Connecticut Ponders Slavery Apology

Connecticut Ponders Slavery Apology

Published March 25, 2009

Lawmakers in Connecticut are considering following the footsteps of five other states by apologizing for its role in the slave trade and other government-sanctioned racist policies of the past.

On Monday, a legislative committee pondered a resolution that would issue a formal, general apology and express the General Assembly's "profound contrition" for the official acts that sanctioned and perpetuated slavery hundreds of years ago, The Associated Press reports.   If the resolution passes, Connecticut would become the first New England state to acknowledge that it played a role in one of the nation’s most heinous acts of inhumanity in history.   New Jersey is the only other northern state to do so, joining the southern quartet of Virginia, Maryland, North Carolina and Alabama.

Connecticut’s African-American Affairs Commission, which advocates on behalf of Black residents, says that passing the resolution would exemplify "an exercise in reconciliation" and is not intended to assess blame for slavery.

"While this is encouraging," the commission's legislative analyst, Frank Sykes told the legislature's Government Administration and Elections Committee, "it should inspire us and challenge us to continue peeling away at the layers of racial discrimination and intolerance."   Barack Obama’s ascension as president of the United States has opened the door for such an opportunity, he noted, and it “must be seized.”

African Americans comprise about a tenth of Connecticut’s population, according to U.S. Census estimates for 2007.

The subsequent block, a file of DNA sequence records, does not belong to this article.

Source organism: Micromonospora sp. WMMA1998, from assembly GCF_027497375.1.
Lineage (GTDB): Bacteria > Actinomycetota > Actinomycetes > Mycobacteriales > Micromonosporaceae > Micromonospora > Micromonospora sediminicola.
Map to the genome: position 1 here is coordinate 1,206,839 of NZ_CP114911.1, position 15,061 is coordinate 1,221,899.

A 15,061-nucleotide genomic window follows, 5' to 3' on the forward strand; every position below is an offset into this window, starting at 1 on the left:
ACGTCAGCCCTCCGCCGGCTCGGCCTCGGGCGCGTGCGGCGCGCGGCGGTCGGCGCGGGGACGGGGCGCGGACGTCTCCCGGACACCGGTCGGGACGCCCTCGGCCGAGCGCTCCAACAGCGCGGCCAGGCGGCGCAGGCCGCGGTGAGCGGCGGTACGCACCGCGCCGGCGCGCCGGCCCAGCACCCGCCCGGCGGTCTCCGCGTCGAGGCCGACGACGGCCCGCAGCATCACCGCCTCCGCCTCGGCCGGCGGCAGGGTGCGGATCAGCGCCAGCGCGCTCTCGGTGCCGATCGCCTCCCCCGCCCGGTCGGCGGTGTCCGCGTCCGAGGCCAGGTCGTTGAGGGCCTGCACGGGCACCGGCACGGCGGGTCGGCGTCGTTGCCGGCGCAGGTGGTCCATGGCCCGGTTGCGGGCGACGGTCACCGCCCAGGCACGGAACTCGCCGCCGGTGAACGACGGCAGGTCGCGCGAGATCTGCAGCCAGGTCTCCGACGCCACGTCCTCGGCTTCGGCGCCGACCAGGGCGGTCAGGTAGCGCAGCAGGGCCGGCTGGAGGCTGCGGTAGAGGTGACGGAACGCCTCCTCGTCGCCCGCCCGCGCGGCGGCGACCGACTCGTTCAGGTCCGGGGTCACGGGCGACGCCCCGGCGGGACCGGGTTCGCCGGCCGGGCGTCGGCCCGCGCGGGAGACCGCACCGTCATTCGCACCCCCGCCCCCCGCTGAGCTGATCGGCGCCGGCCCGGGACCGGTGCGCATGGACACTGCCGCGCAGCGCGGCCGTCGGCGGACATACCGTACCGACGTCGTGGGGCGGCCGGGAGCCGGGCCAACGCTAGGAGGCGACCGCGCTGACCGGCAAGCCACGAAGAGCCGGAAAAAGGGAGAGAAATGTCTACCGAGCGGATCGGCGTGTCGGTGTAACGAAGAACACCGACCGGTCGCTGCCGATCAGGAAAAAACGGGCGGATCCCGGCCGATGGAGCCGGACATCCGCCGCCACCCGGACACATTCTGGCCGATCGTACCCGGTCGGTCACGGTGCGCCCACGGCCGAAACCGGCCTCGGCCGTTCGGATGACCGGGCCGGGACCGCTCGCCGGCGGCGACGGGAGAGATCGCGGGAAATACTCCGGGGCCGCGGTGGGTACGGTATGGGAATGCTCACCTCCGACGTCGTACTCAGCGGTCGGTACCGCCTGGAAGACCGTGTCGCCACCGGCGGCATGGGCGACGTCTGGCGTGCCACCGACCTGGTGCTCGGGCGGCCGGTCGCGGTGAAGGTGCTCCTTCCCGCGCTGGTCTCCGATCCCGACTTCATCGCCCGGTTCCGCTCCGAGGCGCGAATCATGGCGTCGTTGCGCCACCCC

"Slavery has left a cultural burden on both the exploited and the exploiters that still permeates our society," John A. Stewart, an associate professor of sociology at the University of Hartford, told AP. He cited his state’s employment and wage gaps, noting that Black men earn 70 percent of their White male counterparts.

Black men are four times as likely as White men to live below the federal poverty line, and Black children under 5 are seven times more likely than White children to live in poverty, Stewart said.

"…[S]lavery was practiced in Connecticut from the 17th through 19th centuries,” AP writes, citing the resolution.   “There were about 5,100 slaves in the colony by the mid-1770s, about 3 percent of the population at the time. In 1723, the colony passed an act creating a 9 p.m. curfew for slaves to prevent what it called the ‘Disorder of Negro and Indian Servants and Slaves in the Night Season.’ Violation of the curfew was punishable by a whipping for the servant and a fine for the master.”

As the state’s wealth burgeoned, the resolution states, “merchants participated in the Triangle Trade, which carried slaves, crops and goods among West Africa, the Caribbean and America.” And on numerous occasions, the state rejected opportunities to stand up for freedom and voting rights. Once emancipation finally came to Connecticut in 1848, the state became a leader in the abolition movement, the resolution also points out.

Written by Staff


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